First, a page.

In another case stemming from 2016 that got a lot of traction when it was announced, a federal appeals court today ruled that former Secretary of State Hillary Clinton does not have to give another deposition about her emails. Judicial Watch, a rightwing organization founded in 1994 that has frequently targeted the Clintons with lawsuits which are usually thrown out of court, wanted to depose Clinton on the subject. She argued they were harassing her. The court noted that the email issue had already been thoroughly investigated by Congress, the FBI, the State Department Inspector General, and another lawsuit and concluded she did not have to testify again. Last year, the State Department concluded that "there was no persuasive evidence of systemic, deliberate mishandling of classified information."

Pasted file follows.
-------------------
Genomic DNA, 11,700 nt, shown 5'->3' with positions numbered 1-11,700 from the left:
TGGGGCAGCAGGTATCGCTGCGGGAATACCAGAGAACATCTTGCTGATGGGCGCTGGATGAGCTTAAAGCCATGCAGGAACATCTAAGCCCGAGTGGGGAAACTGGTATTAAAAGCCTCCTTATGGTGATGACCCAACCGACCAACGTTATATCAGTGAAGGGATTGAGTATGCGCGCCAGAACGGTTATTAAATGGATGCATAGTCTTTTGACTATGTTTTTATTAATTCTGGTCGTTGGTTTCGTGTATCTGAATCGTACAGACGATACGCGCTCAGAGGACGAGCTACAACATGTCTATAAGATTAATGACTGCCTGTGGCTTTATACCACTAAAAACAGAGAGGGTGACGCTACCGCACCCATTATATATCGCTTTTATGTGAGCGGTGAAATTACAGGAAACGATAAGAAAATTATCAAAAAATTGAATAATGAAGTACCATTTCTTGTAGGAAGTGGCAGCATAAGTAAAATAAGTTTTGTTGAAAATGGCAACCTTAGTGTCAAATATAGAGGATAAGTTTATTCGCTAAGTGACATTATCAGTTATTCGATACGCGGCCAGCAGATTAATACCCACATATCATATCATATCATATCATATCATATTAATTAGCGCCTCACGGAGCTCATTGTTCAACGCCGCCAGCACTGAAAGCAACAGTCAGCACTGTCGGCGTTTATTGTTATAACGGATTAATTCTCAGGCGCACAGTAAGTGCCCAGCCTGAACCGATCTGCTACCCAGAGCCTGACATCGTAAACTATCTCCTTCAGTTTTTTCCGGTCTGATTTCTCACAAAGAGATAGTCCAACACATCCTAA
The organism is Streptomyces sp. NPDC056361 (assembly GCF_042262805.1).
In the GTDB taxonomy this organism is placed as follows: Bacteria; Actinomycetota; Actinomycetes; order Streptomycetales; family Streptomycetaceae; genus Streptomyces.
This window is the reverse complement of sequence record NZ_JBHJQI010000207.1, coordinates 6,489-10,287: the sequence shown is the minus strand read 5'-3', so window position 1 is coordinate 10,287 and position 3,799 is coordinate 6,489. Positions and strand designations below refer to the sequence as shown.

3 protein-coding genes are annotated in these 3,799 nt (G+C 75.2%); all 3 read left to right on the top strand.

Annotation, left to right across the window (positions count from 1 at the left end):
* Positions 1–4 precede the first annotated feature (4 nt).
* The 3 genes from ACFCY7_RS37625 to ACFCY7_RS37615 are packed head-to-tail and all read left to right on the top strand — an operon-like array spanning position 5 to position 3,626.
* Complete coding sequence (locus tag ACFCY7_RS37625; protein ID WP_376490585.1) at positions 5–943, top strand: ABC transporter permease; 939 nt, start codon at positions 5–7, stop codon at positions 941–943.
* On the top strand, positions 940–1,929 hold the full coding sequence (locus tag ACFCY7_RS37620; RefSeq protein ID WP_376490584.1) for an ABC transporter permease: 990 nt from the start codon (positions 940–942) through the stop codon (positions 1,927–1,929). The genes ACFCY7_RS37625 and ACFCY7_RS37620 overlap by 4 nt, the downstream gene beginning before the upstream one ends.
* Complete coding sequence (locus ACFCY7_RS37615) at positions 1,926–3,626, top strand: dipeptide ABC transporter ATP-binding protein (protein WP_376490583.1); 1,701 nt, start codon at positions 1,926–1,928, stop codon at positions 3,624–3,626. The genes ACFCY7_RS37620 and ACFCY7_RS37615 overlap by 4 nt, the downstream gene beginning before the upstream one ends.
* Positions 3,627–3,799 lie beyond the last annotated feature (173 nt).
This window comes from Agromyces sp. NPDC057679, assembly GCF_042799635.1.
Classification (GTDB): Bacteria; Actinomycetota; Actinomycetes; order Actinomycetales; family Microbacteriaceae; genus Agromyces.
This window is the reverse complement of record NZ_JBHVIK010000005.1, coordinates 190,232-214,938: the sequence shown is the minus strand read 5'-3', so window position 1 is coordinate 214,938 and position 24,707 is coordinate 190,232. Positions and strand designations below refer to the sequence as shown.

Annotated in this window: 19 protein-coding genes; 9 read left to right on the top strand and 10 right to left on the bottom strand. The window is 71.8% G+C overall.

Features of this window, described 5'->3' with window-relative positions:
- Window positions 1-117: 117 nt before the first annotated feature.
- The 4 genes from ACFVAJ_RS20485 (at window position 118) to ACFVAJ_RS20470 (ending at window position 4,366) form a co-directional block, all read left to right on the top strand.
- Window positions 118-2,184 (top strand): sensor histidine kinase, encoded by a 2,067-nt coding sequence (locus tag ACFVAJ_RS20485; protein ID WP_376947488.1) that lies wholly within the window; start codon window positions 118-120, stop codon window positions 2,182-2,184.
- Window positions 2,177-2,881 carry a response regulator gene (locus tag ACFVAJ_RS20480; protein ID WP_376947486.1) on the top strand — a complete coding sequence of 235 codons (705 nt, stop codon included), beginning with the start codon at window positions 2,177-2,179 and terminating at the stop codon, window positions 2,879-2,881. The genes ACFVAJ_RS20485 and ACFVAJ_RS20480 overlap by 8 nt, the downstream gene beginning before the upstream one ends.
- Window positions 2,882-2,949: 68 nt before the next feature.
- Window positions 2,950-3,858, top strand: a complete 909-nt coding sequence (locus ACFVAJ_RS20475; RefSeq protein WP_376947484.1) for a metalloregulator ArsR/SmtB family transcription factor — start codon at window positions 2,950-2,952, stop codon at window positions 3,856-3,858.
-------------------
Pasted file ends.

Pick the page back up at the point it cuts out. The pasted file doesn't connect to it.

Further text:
Finally, in all the political craziness, the devastating storm that hit the middle of the country on Monday has gotten less attention than it should have. The storm was a "derecho," and brought wind over 100 miles an hour. Iowa appears to have lost 43% of its corn and soybean crops; 15 tornadoes in Illinois left 800,000 people without power. In Iowa, four days later, 250,000 are still without power, and roads remained blocked.
Secretary of state letter: https://apps.npr.org/documents/document.html?id=7036214-8-7-20-NASS-Postmaster-General-Elections-Call